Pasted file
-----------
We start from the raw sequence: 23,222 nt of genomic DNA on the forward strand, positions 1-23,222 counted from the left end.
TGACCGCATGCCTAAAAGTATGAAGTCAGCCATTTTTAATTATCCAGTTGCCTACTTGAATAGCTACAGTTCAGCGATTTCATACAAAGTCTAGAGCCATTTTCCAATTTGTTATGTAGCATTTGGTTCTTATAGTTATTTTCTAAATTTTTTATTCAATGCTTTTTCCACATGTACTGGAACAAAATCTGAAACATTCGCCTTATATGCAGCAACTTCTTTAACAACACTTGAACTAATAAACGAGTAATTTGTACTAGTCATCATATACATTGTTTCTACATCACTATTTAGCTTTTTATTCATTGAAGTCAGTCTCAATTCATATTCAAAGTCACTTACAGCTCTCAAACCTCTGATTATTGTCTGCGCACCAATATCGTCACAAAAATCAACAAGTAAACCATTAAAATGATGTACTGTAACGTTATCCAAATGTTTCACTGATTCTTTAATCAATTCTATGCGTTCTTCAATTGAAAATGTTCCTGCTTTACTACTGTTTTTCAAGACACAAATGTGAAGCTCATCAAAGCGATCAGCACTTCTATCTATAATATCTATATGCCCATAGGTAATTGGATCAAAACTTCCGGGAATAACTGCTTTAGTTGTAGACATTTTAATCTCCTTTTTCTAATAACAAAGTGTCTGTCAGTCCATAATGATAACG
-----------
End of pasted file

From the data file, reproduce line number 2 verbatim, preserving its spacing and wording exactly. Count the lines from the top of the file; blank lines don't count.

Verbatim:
TGACCGCATGCCTAAAAGTATGAAGTCAGCCATTTTTAATTATCCAGTTGCCTACTTGAATAGCTACAGTTCAGCGATTTCATACAAAGTCTAGAGCCATTTTCCAATTTGTTATGTAGCATTTGGTTCTTATAGTTATTTTCTAAATTTTTTATTCAATGCTTTTTCCACATGTACTGGAACAAAATCTGAAACATTCGCCTTATATGCAGCAACTTCTTTAACAACACTTGAACTAATAAACGAGTAATTTGTACTAGTCATCATATACATTGTTTCTACATCACTATTTAGCTTTTTATTCATTGAAGTCAGTCTCAATTCATATTCAAAGTCACTTACAGCTCTCAAACCTCTGATTATTGTCTGCGCACCAATATCGTCACAAAAATCAACAAGTAAACCATTAAAATGATGTACTGTAACGTTATCCAAATGTTTCACTGATTCTTTAATCAATTCTATGCGTTCTTCAATTGAAAATGTTCCTGCTTTACTACTGTTTTTCAAGACACAAATGTGAAGCTCATCAAAGCGATCAGCACTTCTATCTATAATATCTATATGCCCATAGGTAATTGGATCAAAACTTCCGGGAATAACTGCTTTAGTTGTAGACATTTTAATCTCCTTTTTCTAATAACAAAGTGTCTGTCAGTCCATAATGATAACG